Diversity and Inclusion
The challenges of attracting and retaining talent is a major issue impacting the delivery of major projects. Approaches around Equality, Diversity & Inclusion have a huge impact on appealing to a wider cohort of talent and retaining that talent within the industry. The group was extremely engaged in the issue and keen to understand how major projects and the organisations that deliver them can become more diverse and inclusive.
On Thursday 8th December, the Major Projects group heard from Tracey Collins and Paul Thornton about the work Kier, Equality, Diversity and Inclusion winners at the CE National Awards, has undertaken to improve Diversity and Inclusion within their company.
Key learning points
- The Diversity and Inclusion journey is a cultural change for a whole organisation and takes time, training, support and commitment. It requires a bottom up and top-down approach. Senior leaders having objectives around Diversity and Inclusion can help drive this. This cultural shift requires the involvement of all individuals and needs to be collaborative. It’s important to consider this when training staff, face to face can be more influential than e-learning.
- Consider having Inclusion moments alongside Health and Safety moments. It’s very similar to the culture change that has happened around Health and Safety.
- Establishing a baseline position can be difficult as it takes time for people to open up, especially with those who primarily work offline – need to have lots of options to make it easy for people to share data. There is a lot of HR data that can be used to establish the baseline.
- Don’t forget the importance of role models and the profound positive impact that senior leaders opening up about their own experiences, e.g. mental health challenges, can have on those experiencing similar issues.
- Look at the entire recruitment process from checking job adverts for unconscious bias, through blind CVs, diverse shortlists and diverse panels.
- From a recruitment and retention perspective applicants are asking for sustainability credentials but increasingly D&I credentials.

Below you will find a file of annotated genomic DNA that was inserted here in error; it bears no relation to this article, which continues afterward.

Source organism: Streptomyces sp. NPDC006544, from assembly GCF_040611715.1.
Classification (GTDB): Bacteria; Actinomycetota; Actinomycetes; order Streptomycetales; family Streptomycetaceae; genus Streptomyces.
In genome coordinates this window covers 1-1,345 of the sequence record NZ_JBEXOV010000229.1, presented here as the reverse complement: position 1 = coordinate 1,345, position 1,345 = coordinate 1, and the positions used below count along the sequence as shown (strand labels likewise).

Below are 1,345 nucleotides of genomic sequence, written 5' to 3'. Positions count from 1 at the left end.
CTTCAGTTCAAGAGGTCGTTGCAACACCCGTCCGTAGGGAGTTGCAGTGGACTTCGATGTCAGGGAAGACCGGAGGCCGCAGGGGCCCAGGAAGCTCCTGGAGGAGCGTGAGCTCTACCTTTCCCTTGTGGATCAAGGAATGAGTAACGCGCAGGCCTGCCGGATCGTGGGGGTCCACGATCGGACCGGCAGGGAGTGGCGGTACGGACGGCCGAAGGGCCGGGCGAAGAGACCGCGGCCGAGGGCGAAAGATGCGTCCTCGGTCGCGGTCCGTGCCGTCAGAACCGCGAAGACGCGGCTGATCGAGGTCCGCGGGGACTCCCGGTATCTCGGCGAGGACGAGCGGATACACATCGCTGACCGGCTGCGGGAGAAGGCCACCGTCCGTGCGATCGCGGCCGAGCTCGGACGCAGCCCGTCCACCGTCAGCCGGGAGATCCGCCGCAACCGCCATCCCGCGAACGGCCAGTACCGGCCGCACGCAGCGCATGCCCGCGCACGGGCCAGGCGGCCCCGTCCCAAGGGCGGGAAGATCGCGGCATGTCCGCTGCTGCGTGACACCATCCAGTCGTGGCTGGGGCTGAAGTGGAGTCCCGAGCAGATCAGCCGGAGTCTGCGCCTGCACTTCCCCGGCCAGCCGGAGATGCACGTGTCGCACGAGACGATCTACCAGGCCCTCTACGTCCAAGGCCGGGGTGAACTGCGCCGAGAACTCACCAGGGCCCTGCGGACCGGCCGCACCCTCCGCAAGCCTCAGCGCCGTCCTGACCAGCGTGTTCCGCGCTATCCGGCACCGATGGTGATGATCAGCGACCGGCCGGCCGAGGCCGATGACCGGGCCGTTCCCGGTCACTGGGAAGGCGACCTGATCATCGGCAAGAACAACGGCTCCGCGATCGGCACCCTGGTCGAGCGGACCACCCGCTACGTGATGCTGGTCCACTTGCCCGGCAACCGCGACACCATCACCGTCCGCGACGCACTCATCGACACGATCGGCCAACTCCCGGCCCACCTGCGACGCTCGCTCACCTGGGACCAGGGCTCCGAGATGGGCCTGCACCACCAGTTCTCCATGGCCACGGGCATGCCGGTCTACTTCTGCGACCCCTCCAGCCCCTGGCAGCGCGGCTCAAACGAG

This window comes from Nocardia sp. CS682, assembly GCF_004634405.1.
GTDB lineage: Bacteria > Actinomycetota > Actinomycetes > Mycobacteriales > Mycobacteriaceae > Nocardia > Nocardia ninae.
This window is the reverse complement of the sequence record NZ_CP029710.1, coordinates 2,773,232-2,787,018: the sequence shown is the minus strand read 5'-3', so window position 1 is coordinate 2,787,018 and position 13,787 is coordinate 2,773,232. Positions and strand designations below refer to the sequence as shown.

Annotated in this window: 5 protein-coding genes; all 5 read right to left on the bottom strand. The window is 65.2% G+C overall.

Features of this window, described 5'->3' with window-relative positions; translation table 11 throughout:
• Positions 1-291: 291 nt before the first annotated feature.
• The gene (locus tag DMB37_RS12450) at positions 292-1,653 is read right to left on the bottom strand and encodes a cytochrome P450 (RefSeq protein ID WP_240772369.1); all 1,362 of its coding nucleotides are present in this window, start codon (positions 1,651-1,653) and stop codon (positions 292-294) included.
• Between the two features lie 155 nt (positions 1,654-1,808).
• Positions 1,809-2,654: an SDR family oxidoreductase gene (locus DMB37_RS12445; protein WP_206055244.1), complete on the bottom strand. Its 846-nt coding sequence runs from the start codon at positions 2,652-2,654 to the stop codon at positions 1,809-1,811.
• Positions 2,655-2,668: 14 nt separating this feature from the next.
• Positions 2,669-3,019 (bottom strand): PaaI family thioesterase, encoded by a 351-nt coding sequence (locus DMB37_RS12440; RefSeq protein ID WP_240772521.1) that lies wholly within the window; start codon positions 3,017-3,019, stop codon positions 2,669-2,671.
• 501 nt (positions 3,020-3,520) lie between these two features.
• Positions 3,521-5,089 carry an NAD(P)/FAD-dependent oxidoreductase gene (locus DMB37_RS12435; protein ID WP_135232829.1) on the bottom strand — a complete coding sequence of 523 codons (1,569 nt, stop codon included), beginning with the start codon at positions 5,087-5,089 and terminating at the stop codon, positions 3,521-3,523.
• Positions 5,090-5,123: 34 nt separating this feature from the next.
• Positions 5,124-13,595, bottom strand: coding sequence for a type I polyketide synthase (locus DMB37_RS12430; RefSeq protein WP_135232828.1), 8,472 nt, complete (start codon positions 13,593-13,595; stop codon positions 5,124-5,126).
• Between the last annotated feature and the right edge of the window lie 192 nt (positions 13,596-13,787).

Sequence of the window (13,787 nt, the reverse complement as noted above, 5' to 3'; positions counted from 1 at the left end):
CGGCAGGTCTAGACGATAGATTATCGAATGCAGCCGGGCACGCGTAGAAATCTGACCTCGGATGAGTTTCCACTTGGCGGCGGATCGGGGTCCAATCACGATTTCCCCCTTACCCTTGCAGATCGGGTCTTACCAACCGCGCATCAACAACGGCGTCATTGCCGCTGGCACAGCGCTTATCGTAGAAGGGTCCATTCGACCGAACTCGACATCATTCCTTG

- Reverse mentoring can be a great way to help senior leaders understand the lived experience of people across the organisation.
- Working environments can have a huge impact on inclusion – careful consideration needs to be given to office and site-based environments.
- Don’t be afraid to tackle some things head on such as ‘banter’ head on to tackle the issues that have a real impact on people’s day-to-day experience and use authentic and relatable language to get the points across.
The Kier Story
Kier believe that Diversity and Inclusion (D&I) is key to their success as a business and fundamental to how they operate. In 2021 they decided it was time to get a better understanding of their offering within this area to see where there was room for improvement. This undertaking began with an audit, for which they sought external support to assess Diversity and
Inclusion within their organisation. The data and feedback they gained from this was used to create a roadmap which outlined their 5-year plan to further develop D&I.
What Steps Have Been Taken So Far?
They started by re-formatting and re-launching their employee networks to ensure they enabled all staff to have a voice within the company as well as ensuring the networks were effective and impactful in the D&I improvement journey. These networks include ‘Kier Inclusion Network’, ‘The Pride Network’, ‘Gender Inclusion Network’, ‘Racial Inclusion Network’, ‘Kier Ability Network’ and ‘Armed Forces Network’. Whilst nearly 1000 people make up these networks, effort was made to make them more accessible by setting up Inclusion Champions who attend meetings and disseminate information to those unable to attend.
Once the networks were re-launched, a Diversity and Inclusion Committee was established as the top-level governance, sponsored by the CEO and Chaired by the Chief People Officer, to oversee the employee networks. These communities were set up with the aim of encouraging collaboration and ownership of D&I- all members of the company should have some responsibility for ensuring D&I has high importance and quality.